A canvas backdrop is a backdrop made, well, from a canvas. Canvas is a type of fabric that absorbs paint well, so it is often colored with textures, and this is what we are going to talk about today. We used canvases from Artery Backdrops, but what we say probably applies to all canvas backdrops.
I’ve heard canvases described in many ways, from cliche to regal and that really depends on how you use it. Annie Leibovitz has a canvas backdrop signature look, but so does those horrible portraits from the ’80s, so should you get one? Let me try and help.
The big thing about canvas backdrops is that they are textured. That texture creates a unique look, but it also changes the way light interacts with the backdrop. It is often less reflective than seamless paper backdrops and has a distinct matte feel to it. They are wonderful to work with. Sadly, they are not cheap (the ones from Artery are 250 Euro for the medium size, and up to 550 euro for the XXL size). I would put this at about 6X from a $49 seamless paper backdrop. Then again, they are gorgeous.
When you order, note that there are several sizes. Food/tabletop photographers will likely be satisfied with the portrait (50″ X 70.8″) or small (66.9″X110.2″) sized backdrop, and if you are shooting full body, larger objects you would want to get the XL (106.2″ X 122″) or XXL (106.2″ X 165.3″) variety.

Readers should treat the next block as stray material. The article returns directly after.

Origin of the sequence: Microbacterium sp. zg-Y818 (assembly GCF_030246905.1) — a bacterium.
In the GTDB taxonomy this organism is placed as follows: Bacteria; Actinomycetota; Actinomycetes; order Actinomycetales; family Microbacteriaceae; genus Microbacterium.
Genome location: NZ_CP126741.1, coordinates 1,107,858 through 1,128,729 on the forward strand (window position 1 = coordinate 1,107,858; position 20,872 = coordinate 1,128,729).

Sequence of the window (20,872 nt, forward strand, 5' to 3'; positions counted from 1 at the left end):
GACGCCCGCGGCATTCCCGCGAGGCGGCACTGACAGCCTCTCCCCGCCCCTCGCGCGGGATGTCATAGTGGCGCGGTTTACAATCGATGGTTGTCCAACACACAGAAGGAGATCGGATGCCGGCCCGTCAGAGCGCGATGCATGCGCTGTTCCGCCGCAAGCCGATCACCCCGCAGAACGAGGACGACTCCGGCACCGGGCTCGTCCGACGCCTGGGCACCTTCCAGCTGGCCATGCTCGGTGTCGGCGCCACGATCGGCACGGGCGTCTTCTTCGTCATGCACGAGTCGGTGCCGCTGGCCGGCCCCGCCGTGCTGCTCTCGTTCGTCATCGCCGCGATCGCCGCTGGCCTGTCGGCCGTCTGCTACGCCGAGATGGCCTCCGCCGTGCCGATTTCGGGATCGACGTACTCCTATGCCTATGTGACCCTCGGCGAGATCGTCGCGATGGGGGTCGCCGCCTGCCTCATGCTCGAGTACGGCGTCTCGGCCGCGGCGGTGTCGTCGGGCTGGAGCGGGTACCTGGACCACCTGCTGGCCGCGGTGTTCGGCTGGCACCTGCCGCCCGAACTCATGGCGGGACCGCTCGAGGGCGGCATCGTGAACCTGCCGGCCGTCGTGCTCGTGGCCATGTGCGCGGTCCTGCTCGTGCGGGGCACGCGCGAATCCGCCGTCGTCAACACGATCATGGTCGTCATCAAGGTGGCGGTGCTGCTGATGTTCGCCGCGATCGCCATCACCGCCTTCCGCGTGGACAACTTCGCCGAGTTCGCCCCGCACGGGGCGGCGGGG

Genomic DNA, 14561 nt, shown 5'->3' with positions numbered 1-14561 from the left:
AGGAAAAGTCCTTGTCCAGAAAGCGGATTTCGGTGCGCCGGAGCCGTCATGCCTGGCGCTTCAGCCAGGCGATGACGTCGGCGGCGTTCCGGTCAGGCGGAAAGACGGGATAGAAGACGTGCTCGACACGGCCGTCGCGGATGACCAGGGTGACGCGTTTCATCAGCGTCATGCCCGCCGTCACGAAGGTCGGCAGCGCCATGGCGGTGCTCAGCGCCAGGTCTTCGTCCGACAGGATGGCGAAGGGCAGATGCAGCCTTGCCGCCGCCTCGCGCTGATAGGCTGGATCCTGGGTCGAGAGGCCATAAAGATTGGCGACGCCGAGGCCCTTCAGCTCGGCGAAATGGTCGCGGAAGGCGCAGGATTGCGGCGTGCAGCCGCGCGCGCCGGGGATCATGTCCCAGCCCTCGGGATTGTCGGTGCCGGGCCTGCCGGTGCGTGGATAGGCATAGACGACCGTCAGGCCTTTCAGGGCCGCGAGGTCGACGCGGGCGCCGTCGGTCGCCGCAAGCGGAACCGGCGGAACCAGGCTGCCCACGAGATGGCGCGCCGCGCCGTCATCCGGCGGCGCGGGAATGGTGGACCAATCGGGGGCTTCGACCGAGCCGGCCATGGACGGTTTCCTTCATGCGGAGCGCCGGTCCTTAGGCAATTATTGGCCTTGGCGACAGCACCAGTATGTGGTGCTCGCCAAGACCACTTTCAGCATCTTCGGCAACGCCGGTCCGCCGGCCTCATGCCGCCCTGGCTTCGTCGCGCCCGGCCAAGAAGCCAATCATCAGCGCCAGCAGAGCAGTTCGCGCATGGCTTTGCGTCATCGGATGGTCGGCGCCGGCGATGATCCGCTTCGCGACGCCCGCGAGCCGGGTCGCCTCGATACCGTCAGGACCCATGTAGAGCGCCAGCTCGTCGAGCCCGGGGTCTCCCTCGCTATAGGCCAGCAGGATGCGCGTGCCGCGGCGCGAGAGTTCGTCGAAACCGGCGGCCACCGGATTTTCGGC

It’s a commitment
But with a great price, comes great responsibility (I am sure that this is how this one goes, no?). The backdrops that I got from Artery (three of them) came in a
decent sized unbelievably huge PVC tube, and they were each mounted on a cardboard roll. Only they were not mounted to that roll. Two options here: either you roll them out on the floor and attach them to the bug tube, or, do what I did and realize that they are not attached to the roll and drop those precious pieces of cloth while you try hanging them. (That’s a Godox 600bm + 120cm octabox on the image above)
That brings us to the second issue, creases and folds. Whatever you do, don’t let the fabric crease. It’s not an endless piece of a seamless backdrop. You can’t cut and throw the creased parts. You’ll have to learn to live with it. Some of the creases on my backdrops are there forever, I could not make them go away n matter what I tried.
Lastly, overusing your backdrops is exactly how you move from Regal to Cliche, so make sure you use them only when they fit well.
There are two ways to mount those backdrops. The canvases came rolled on a bit cardboard roll (just like the one you get with a seamless backdrop), so you can mount them just like you mount a seamless, only remember to secure the fabric to the roll.
The other way is using clamps to stretch them. I am not a big fan of this method as it increases the chances of wrinkles and creases.
If you have the kind of clientele that appreciate the look, its worth the investment. They are also a great investment if you are in a production that is willing to cover the cost of art. If you just want to test the water, there are digital alternatives which you can apply on paper seamless backdrops. Sell those portraits until you make enough money to buy a real canvas backdrop
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